If only the walls of the Silverton Gaol could speak! Built in the 1880s when “The scum of the country began to be attracted to the new and prosperous field like blowflies to a carcass” - according to the Town and Country Journal – the Gaol now houses an incredible collection of history.
The comprehensive display of memorabilia from Broken Hill and the surrounding area, which is housed within the walls of the Silverton Gaol, is one of the most popular tourist attractions in the region.
A dedicated team of volunteers from the Broken Hill Historical Society has curated an eclectic array of history which ranges from Bibles dating back to 1862 to war memorabilia.
Even the gaol’s original medical room has been converted into a museum displaying tools of the health profession – and comes with an authentic hospital smell. One of the real curiosities is the coroner’s bath where bodies were preserved awaiting the arrival of the Sydney coroner which at times could take up to three months.
Walking through the front door of the Silverton Gaol Museum you are immediately greeted by the story of the mining boom, which explains how prospectors began working the area in 1867, after hearing of a gold find by a local station hand.
Some years later, two men drilling a well on Thackaringa Station to the south hit a lode of silver and by 1883 Silverton’s population was 250. A year later a buzzing community of 1700 was living in slapdash huts of iron and canvas.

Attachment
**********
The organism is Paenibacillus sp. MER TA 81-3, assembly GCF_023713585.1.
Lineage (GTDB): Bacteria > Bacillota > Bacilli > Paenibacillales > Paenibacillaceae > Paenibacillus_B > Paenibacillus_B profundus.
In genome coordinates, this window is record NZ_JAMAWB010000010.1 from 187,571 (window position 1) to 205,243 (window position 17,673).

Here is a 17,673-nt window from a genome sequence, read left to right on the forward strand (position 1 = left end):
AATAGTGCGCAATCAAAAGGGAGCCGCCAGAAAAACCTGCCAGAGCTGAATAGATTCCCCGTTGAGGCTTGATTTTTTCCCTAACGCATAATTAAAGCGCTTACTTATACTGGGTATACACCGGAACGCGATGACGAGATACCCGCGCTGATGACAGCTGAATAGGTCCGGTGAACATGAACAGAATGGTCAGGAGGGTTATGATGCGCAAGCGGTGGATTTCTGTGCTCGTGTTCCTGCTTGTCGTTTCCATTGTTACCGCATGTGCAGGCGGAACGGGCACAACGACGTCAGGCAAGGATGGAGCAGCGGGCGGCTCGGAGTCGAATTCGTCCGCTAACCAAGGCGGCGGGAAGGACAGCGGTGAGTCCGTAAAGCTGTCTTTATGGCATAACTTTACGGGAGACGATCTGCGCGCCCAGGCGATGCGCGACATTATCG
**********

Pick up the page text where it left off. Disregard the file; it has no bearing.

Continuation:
The boom in Broken Hill however reduced Silverton to a community of less than 300 by 1901 and many owners carted their homes to the Silver City. Ironically, historical artefacts now regularly make their way back out to Silverton from Broken Hill to become part of the Gaol Museum.
A collection of early era scales and kitchen equipment shares space with olde worlde lamps and gramophones. Elsewhere, the history of institutions such as the Salvation Army, Fire Brigade, Silverton Tramway Company, schools, scouts and girl guides is on display.
Even the story behind the Royal Antediluvian Order of Buffaloes and the Independent Order of Odd Fellows has a home.
Of course the mining heritage is extensive, including the bill of sale by which James Poole tragically exchanged his share in the new Broken Hill mine for a handful of steers.
The expansive display of mining equipment shares its outdoor location with the famous Sturt Desert Pea which is regenerating in the former gaol exercise yards. Elsewhere within the museum a broad explanation of the area’s flora and fauna can be found.
Aboriginal artefacts, drawings and implements such as grinding stones and axe heads are also on show, progressing through to historical pastoral equipment used in a bygone era.
Recreational pursuits from women’s football to picture theatres are also covered – including a 1916 Epidiascope - along with sundry other ancient projectors.
An entire room is dedicated to music, where the 1928 Broken Hill Orchestra and the more recent Cameron Pipe Band are chronicled, together with documents and photographs detailing the illustrious career of June Gough – better known as world-renowned opera and operetta star June Bronhill, OBE.
Born in Broken Hill on June 26, 1929, June Bronhill enjoyed a very successful career as a soprano and joining the Sadler’s Wells Company in London in 1954. She delighted Australian audiences as Hannah Glevarri in the 1955 production of “The Merry Widow” which ran for some six years and was also a stand out as Maria in The Sound of Music in the 1960s.
The Silverton Gaol Museum in Burke Street is open daily from 9.30am to 4pm, (except Christmas Day) and more information can be obtained by phoning (08) 8088-5317.